Friday, 8 August 2014

Summertime Special: The British Love of Pageants

the book: Village Diary by Miss Read

published 1957








[August. The Fairacre village Women’s Institute is taking part in a county-wide historical pageant]

Fairacre WI was now divided into two parties. The Ancient Britons were on one side awaiting their entry, complete with paraffin-drenched sticks for the camp-fire, a few noisome sprats, and a stuffed deer.




We Romans, huddled behind a hurdle on the other side of the lawn, watched our fellow-members at their primitive tasks. Mrs Willett, unrecognizable in a moth-eaten tiger-skin from the vicarage landing, dropped a lighted match into the paraffin-soaked twigs. A blazing yellow flame shot into the air, amidst great applause and shouts of ‘What-ho! The atom bomb!’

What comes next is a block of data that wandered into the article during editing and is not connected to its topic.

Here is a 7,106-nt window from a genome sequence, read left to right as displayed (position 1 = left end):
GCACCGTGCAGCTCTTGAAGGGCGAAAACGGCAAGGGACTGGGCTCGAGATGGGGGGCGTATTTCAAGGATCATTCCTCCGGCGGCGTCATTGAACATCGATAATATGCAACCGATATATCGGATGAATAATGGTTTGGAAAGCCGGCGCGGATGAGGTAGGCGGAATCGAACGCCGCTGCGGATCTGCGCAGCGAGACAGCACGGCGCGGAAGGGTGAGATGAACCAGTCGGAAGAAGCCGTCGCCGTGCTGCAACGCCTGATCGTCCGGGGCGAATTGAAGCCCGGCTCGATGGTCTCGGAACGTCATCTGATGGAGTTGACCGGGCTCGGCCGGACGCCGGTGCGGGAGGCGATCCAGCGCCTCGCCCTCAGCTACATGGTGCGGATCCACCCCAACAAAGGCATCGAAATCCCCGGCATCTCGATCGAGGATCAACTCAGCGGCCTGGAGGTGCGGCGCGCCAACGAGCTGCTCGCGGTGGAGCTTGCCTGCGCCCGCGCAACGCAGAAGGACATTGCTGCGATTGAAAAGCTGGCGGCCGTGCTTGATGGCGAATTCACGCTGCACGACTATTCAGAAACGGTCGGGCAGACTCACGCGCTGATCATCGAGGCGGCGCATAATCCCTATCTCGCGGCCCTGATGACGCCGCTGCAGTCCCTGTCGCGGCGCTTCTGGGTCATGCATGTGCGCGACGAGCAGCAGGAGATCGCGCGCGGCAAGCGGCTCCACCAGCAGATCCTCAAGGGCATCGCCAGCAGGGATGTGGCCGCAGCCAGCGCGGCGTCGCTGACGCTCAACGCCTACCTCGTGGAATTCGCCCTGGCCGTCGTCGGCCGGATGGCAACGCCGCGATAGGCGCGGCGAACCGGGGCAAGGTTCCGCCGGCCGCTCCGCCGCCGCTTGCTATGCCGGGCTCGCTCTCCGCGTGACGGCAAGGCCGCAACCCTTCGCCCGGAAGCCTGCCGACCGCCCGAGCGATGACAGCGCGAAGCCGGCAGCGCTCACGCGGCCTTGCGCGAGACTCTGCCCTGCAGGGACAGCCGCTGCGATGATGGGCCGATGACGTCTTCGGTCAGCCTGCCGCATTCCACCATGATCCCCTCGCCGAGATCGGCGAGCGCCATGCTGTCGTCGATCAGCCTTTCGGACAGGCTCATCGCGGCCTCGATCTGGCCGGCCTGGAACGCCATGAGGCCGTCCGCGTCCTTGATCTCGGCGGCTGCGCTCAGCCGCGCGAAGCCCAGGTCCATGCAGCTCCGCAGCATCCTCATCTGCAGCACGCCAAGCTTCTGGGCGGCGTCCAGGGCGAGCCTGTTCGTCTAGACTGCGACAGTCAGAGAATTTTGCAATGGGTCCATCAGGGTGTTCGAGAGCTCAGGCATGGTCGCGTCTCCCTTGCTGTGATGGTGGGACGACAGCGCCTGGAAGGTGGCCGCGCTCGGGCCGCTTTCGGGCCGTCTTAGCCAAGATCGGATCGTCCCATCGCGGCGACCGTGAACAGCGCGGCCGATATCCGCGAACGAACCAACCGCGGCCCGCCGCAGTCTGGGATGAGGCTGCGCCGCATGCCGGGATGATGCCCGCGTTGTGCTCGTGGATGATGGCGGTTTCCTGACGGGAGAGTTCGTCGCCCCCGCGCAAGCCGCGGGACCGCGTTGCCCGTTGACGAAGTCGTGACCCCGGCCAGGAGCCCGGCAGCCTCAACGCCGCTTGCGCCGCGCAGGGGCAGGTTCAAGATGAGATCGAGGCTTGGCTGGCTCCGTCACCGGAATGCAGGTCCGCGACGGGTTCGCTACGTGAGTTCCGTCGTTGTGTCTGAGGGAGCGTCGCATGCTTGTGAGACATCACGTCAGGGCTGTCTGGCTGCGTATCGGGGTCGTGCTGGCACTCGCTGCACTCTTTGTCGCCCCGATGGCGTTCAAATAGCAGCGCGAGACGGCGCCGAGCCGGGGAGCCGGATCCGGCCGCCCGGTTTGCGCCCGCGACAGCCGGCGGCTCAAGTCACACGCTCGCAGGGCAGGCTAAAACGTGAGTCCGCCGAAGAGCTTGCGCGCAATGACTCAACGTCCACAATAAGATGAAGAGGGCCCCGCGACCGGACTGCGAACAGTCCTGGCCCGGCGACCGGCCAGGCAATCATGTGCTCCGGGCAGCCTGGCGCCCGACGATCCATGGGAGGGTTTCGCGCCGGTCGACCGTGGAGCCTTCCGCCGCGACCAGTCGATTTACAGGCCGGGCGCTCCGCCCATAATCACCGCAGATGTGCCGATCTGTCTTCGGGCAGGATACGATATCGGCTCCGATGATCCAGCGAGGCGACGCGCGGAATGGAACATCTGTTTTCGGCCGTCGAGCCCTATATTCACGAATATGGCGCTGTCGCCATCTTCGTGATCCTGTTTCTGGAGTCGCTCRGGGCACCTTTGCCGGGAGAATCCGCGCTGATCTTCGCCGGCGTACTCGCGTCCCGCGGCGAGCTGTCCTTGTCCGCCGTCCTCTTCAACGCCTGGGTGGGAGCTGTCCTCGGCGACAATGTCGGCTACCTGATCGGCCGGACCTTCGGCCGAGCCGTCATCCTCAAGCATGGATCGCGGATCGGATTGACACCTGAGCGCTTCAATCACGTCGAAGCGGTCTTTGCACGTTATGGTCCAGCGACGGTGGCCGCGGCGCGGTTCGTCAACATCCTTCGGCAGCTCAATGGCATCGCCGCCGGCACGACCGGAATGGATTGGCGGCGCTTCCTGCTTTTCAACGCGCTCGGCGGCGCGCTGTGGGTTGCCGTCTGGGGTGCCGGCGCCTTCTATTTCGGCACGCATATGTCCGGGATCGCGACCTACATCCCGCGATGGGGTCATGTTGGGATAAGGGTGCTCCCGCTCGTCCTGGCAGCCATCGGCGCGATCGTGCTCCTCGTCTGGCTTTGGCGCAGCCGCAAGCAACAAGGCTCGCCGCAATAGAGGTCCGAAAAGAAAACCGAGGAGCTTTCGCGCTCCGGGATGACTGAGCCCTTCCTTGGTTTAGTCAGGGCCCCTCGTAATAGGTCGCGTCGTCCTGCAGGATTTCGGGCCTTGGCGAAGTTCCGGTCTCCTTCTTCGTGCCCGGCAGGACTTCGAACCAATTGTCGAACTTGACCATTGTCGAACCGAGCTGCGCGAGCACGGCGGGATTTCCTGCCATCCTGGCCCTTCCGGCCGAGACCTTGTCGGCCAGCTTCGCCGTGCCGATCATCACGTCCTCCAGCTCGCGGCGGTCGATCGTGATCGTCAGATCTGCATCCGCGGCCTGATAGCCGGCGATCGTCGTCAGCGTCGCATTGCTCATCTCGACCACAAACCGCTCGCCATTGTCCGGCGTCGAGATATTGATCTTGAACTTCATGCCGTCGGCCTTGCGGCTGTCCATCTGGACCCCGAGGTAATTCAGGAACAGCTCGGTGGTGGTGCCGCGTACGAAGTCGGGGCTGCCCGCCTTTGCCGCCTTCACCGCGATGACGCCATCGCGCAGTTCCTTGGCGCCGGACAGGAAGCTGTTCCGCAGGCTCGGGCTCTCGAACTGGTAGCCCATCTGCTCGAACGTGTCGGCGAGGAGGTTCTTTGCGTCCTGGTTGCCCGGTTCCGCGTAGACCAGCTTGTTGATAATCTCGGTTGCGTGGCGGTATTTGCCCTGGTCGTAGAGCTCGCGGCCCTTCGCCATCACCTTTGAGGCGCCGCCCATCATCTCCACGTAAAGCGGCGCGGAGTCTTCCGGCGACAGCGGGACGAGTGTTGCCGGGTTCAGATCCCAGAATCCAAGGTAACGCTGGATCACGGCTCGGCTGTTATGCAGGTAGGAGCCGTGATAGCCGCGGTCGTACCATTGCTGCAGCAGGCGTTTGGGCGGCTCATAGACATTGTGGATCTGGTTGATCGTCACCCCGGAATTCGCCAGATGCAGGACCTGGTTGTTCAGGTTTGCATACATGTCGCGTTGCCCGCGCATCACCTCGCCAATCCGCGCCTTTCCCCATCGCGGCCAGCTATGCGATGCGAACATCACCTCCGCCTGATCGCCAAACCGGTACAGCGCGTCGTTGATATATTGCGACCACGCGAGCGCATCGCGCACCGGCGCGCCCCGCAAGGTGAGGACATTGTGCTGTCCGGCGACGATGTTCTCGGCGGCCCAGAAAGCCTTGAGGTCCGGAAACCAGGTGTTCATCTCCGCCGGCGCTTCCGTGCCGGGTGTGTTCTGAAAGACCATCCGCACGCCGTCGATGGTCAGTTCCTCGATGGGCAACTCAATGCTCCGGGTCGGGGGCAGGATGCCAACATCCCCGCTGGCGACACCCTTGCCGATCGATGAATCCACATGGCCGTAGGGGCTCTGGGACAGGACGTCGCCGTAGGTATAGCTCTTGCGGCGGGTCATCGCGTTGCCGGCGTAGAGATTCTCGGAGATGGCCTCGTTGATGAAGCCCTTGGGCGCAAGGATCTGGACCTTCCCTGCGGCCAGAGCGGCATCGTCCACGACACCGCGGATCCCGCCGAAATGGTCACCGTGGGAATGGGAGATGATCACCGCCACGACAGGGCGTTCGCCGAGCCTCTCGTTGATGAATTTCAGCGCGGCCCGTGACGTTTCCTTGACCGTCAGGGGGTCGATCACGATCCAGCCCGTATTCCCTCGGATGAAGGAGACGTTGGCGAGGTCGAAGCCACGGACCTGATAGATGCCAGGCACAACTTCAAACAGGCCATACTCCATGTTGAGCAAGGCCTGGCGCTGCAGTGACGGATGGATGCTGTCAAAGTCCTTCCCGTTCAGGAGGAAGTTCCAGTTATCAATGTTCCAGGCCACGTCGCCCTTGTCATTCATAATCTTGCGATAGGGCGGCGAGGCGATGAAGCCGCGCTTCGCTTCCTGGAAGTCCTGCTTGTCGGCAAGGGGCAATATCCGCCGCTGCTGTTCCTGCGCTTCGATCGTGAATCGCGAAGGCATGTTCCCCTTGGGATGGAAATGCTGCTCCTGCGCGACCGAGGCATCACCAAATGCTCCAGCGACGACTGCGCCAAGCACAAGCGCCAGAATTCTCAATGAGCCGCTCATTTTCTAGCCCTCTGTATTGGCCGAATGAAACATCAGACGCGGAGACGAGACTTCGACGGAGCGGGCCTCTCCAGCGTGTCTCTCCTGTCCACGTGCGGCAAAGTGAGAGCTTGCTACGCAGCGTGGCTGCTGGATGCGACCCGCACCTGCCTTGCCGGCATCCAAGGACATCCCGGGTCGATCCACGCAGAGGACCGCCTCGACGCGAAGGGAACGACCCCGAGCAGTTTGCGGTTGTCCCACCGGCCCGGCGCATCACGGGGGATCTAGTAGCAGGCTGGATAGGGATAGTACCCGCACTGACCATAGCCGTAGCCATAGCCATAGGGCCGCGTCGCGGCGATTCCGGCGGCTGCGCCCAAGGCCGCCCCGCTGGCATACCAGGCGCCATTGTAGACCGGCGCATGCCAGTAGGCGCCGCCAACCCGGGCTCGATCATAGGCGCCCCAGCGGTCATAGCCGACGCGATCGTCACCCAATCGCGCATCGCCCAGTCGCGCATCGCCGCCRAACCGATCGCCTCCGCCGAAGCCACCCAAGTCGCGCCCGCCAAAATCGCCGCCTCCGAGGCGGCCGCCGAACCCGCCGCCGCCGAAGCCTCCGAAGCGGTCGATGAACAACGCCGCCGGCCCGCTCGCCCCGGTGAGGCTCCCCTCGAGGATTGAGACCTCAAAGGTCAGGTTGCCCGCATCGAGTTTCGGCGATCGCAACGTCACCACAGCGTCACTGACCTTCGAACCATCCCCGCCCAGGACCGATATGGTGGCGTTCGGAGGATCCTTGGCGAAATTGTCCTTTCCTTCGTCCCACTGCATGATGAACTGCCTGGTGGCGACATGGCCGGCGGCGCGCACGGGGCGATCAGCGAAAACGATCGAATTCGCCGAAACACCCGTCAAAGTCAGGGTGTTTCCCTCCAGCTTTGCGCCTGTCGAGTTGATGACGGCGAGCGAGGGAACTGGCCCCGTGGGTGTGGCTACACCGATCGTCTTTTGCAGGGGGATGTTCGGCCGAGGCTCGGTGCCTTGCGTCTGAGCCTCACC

At last came the moment when tidings were brought of the Romans’ approach.

Mrs Moffat proved herself a born leader. Advancing with our wobbly eagle, she said fiercely: ‘We must go on. Come on Mrs Fowler, follow me!’ And with standard raised she marched valiantly from behind the hurdle, while, with hearts aflutter beneath our gilded cardboard armour, we stumbled in her wake.



observations: We do love a pageant, or any kind of amateur dramatics, here at Clothes in Books. (There’s a particularly good pageant in this entry, if we may say so.) They used to be such a feature of communities: they must have given people a busy life in the past. The climate in the UK would make it a most unsuitable venue for outdoors performances featuring casts and audiences of hundreds, but that plainly never stopped anyone: the chance to dress up as a Tudor lady in a gown made of old curtain material was too tempting. Here the Fairacre ladies were initially disappointed that they had been assigned to such early peoples (“Heathenish lot of nonsense! Furs and old sacks and bare feet! Why, my mother would turn in her grave to think of me tricked out so common… Our feet never so much as saw daylight except at Saturday bath-night, and getting into bed”), but they have rallied round to enjoy themselves.